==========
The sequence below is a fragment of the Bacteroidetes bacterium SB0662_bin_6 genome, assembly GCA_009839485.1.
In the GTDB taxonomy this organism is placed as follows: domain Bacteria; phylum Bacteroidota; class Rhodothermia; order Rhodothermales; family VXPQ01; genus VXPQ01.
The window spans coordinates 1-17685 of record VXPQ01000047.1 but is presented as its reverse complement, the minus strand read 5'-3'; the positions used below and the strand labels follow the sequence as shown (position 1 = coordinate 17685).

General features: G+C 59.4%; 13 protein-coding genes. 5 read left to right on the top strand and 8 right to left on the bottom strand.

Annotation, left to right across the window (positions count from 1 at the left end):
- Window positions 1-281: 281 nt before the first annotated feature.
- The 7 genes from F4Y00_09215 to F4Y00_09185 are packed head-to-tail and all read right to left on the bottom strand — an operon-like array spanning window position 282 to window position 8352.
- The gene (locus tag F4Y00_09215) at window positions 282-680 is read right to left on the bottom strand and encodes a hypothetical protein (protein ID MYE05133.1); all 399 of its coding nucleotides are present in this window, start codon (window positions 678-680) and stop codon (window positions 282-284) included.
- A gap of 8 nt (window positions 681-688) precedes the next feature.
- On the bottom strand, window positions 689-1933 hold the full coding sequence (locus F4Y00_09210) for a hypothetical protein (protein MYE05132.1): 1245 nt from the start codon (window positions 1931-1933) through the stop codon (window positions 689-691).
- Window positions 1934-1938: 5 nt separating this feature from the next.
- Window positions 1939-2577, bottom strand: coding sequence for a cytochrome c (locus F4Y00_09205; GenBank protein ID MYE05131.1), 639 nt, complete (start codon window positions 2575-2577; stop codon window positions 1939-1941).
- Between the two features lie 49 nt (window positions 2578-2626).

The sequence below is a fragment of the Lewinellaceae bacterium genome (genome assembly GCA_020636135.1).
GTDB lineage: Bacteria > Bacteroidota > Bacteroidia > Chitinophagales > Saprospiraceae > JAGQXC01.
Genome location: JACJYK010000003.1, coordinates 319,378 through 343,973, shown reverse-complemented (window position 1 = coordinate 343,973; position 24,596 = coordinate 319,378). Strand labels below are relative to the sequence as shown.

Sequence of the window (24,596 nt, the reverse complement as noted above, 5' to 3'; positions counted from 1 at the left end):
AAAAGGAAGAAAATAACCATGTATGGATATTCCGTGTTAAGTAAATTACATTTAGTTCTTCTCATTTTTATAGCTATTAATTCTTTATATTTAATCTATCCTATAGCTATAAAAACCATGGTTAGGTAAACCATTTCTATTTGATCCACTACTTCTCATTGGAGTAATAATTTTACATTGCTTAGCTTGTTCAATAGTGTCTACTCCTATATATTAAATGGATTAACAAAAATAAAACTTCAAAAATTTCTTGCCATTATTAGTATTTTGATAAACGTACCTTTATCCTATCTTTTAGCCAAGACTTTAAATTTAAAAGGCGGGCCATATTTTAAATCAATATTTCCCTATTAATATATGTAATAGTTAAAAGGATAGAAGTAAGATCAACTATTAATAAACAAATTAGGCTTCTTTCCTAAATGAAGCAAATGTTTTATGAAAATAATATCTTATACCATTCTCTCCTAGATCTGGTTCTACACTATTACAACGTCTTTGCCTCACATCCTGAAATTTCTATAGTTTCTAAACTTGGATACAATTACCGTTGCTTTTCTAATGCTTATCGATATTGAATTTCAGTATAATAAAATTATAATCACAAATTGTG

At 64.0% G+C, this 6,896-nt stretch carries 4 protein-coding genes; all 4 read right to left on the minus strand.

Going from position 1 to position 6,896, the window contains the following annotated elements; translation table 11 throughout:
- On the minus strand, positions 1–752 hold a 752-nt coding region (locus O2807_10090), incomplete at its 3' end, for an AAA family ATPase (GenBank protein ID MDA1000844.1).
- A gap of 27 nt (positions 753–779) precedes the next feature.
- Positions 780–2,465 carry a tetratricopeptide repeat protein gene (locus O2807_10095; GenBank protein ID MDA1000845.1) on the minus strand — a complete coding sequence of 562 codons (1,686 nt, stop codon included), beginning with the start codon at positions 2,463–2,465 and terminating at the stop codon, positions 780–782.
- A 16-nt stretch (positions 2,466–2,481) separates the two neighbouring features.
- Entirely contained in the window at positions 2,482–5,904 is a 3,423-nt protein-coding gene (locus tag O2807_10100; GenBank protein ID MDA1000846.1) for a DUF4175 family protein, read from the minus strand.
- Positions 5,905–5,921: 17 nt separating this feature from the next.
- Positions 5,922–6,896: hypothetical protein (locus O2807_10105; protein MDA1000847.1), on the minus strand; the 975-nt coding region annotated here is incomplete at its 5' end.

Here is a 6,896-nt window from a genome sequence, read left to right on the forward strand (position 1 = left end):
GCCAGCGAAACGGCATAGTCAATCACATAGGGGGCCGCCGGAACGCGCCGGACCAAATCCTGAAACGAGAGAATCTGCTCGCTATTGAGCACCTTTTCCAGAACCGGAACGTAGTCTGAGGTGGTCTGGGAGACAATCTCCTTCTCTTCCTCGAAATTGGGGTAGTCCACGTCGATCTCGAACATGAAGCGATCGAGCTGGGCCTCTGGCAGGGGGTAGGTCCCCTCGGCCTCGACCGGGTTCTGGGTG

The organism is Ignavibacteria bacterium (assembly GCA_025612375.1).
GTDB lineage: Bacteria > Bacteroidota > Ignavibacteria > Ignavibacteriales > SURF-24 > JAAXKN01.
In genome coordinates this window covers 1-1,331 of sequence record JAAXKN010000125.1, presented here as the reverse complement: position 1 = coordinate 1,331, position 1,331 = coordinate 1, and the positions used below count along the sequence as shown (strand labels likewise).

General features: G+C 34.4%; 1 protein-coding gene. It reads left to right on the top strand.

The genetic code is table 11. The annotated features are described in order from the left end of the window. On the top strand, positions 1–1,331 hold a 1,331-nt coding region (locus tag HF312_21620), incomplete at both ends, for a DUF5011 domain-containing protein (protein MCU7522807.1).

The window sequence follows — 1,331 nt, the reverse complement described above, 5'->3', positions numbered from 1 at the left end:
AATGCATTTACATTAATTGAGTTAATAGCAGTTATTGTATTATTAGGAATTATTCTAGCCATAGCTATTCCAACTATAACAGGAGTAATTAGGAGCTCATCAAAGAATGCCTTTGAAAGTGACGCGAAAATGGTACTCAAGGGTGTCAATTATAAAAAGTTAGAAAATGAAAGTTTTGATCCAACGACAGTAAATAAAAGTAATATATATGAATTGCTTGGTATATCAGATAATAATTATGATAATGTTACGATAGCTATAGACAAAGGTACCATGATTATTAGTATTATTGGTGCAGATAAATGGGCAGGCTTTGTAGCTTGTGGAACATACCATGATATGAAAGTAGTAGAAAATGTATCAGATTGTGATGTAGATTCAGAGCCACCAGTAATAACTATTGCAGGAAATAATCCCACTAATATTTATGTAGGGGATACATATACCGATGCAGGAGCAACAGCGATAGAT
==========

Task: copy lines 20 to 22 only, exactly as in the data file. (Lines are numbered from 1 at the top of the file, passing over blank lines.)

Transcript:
Going from position 1 to position 6,896, the window contains the following annotated elements; translation table 11 throughout:
- On the minus strand, positions 1–752 hold a 752-nt coding region (locus O2807_10090), incomplete at its 3' end, for an AAA family ATPase (GenBank protein ID MDA1000844.1).
- A gap of 27 nt (positions 753–779) precedes the next feature.